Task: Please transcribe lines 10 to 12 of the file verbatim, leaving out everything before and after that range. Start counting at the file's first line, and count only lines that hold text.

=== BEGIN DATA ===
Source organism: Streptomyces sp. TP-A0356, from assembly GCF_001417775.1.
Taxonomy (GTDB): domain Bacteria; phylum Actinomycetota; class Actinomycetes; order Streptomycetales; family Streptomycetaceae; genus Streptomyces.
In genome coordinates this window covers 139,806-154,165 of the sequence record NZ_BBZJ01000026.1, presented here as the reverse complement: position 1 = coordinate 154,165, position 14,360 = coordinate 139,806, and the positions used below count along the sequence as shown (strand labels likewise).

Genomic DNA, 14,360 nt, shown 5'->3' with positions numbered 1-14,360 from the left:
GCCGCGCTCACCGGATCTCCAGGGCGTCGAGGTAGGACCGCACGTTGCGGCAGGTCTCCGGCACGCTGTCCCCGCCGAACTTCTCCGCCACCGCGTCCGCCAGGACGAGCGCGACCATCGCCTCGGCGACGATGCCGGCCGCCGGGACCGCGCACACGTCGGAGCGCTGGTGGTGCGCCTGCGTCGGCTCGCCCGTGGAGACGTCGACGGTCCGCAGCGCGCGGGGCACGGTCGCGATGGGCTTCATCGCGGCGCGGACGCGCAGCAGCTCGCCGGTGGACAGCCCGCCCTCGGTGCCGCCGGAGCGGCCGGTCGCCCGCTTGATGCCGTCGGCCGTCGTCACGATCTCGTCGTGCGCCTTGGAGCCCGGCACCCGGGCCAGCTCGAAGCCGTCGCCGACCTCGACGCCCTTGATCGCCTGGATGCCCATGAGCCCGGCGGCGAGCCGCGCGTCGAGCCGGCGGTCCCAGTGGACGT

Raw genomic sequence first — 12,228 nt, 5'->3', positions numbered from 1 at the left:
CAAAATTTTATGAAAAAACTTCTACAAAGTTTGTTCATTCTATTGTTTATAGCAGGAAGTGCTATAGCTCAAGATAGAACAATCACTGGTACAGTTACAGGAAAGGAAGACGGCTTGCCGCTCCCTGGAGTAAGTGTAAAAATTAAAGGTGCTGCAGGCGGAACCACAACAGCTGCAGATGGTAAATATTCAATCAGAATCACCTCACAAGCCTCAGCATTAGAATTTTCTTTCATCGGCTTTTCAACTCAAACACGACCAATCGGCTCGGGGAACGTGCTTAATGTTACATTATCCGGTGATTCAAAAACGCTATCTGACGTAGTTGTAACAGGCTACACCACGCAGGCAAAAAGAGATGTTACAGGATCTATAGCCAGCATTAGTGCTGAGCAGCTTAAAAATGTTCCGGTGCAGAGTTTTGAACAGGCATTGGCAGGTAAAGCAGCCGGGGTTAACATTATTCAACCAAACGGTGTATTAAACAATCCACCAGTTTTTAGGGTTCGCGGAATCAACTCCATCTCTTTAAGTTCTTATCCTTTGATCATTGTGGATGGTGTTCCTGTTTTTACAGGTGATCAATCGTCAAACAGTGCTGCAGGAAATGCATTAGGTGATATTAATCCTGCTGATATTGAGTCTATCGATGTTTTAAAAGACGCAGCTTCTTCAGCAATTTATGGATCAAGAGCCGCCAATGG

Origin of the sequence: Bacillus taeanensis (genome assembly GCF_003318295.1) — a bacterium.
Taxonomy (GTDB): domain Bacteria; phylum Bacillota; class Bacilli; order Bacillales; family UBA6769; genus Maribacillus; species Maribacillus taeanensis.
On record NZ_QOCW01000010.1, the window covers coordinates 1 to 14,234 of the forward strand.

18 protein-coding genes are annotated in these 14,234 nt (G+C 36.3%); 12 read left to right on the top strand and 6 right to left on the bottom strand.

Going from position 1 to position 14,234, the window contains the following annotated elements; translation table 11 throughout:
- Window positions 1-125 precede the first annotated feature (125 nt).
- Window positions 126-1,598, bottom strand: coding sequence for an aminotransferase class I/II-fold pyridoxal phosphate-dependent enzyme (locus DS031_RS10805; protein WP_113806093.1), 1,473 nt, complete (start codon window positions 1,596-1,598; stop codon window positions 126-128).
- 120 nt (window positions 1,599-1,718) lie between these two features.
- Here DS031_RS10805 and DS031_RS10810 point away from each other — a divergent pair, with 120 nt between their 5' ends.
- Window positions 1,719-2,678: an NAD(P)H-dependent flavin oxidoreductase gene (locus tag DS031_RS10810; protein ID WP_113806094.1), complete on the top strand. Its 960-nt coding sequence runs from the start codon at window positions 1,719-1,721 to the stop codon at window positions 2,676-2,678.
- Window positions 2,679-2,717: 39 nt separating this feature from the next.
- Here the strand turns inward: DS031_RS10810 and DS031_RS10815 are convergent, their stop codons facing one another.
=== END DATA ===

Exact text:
On record NZ_QOCW01000010.1, the window covers coordinates 1 to 14,234 of the forward strand.

18 protein-coding genes are annotated in these 14,234 nt (G+C 36.3%); 12 read left to right on the top strand and 6 right to left on the bottom strand.

Going from position 1 to position 14,234, the window contains the following annotated elements; translation table 11 throughout: